By Damien ROUSSEAU. Payment terms, splitting, delay, insolvent customers… So many daily difficulties that the Business Manager must face in the processing of due deadlines. Today, to ensure the sustainability of your business, it is imperative to develop a win-win strategy to protect yourself from insolvent customers. And thus develop your business with confidence.
Economic growth and detailed knowledge of country risks
Today, global growth is moving quite well. There is a very significant resurgence of confidence among companies, despite political uncertainties in Europe, particularly in Spain. And at the local level, 77% of business leaders said they were confident about the future of their structure.
In emerging markets, the slight recovery in commodity prices is positive. The economies of these countries are growing and financial conditions are becoming very incentive to revive private investment on the ground. Especially in the oil or mining industry, which in turn fuels growth. But the indebtedness of local companies raises concerns because they have accumulated a considerable stock of debt over the past decade. The continued rise in interest rates, particularly in the United States, could penalize their investment capacity.
In addition, current growth is below pre-crisis rates. Between 2010 and 2016, the pace in emerging markets halved. Added to this are the still too low commodity prices. As a result, some commodity-exporting countries are still experiencing difficulties despite the rise in commodity prices. Especially in Latin America, the Middle East or Africa.
Credit insurance to help entrepreneurs
In this context still fragile in France and uncertain for export, the role of a business leader is to lead his employees in the development of his company. This is in order to win new customers in order to pay its expenses and the salaries of its employees, and to generate the profits essential to the sustainability of its activity.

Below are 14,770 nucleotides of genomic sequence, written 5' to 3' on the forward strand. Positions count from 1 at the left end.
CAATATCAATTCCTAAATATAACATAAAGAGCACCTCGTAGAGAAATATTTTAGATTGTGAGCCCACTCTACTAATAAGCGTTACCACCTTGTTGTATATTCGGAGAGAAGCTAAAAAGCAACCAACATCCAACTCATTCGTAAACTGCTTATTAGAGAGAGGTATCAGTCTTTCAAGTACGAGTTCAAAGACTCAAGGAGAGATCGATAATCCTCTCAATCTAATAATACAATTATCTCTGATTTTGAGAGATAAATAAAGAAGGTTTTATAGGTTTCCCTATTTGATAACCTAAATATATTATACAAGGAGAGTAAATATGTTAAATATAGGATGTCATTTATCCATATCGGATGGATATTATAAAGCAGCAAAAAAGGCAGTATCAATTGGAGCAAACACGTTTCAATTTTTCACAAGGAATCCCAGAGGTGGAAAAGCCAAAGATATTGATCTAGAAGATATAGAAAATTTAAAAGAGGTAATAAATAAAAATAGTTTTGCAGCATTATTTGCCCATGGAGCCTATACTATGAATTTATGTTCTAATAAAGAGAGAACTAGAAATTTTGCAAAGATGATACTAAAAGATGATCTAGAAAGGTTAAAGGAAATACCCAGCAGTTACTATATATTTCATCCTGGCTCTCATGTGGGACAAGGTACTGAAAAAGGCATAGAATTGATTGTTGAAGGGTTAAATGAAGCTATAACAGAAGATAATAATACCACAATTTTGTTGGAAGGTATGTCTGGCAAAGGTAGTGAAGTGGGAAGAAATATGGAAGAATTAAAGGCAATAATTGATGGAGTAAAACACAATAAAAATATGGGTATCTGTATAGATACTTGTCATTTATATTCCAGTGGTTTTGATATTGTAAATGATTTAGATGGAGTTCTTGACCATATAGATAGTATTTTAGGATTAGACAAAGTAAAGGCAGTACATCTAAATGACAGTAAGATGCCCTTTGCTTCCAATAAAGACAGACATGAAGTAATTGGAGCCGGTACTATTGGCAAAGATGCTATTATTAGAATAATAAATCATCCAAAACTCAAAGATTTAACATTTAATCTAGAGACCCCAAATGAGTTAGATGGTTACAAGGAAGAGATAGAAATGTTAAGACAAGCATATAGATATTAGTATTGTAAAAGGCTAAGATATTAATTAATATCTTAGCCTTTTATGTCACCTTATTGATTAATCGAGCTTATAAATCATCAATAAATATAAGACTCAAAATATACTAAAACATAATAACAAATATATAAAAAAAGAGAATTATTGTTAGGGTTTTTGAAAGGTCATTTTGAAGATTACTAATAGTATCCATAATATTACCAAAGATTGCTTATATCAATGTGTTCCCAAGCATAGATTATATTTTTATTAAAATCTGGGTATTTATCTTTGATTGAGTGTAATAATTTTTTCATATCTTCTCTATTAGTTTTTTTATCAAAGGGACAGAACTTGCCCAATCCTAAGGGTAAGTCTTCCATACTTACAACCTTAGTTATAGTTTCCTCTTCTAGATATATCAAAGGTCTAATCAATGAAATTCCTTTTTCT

But it is not enough to sell goods or services. It is still necessary to select a solvent customer who settles his claims on time, immediately or on the due date set by the credit that the selling company has granted him.
To be convinced, it is enough to refer to the statistics on business insolvencies in France: a quarter (nearly 15,000 insolvencies) is directly due to the arrival of an unpaid customer.
From managing insolvent clients to good cash management
As much as by its products or know-how, a company will “make the difference” with its competitors by managing its cash flow. It is by ensuring that it has a sufficient liquidity cushion to cope with possible cash flow stresses that a company will preserve its solvency, and therefore its credit or reputation with its suppliers as well as its customers.
A company must therefore check that its customers are not insolvent, pay it regularly. It must identify and isolate the risks of unpaid or delayed payments as well as identify the events that may cause them. And this, in order to prevent them from recurring.
Because their consequences can be complicated to compensate: for example, for a company with a margin of 5%, 5,000 euros of unpaid bills require 100,000 euros of additional turnover…
Credit insurance allows business leaders to protect themselves from their customers’ defaults and focus without ulterior motives on their development. It clarifies roles, enriches the entrepreneur’s visibility on the risks taken and strengthens the quality of trade receivables.
Today, three main players (COFACE, a French player, EULER HERMES, a German player and Atradius, a Spanish player) share most of the credit insurance market. They have a global view of the economy and the financial risk generated by insolvent clients.
In this sense, credit insurance is a foundation for obtaining financing under good conditions. It is a heritage, managerial and commercial aid.
Inter-company credit, consisting of contractual payment deadlines, amounts to 600 billion euros in France, or about 30% of GDP. It naturally leads to a risk of delay (on average 12 days in France in addition to the 60 regulatory days) and unpaid. However, 25% of business bankruptcies are due to late payments by their customers. Statistics show that nearly 2/3 of French companies pay their bill late.
Moreover, the subject is even highly topical since the Minister of the Economy Bruno Lemaire absolutely wants to change this bad habit of insolvent customers “voluntarily”. There is no doubt that he will have a lot to do since at the forefront of the bad payers is the French State…
Added to this is the large number of business failures (58,600 today in France). But not all sectors of activity are housed in the same brand, since their numbers have increased for the transport, computer and software publishing sectors or agriculture, to name but a few.
While we can welcome the downward trend in the number of failures over the last two years, it is still a worrying volume, as it is 24% higher than the level seen before the 2007-08 crisis.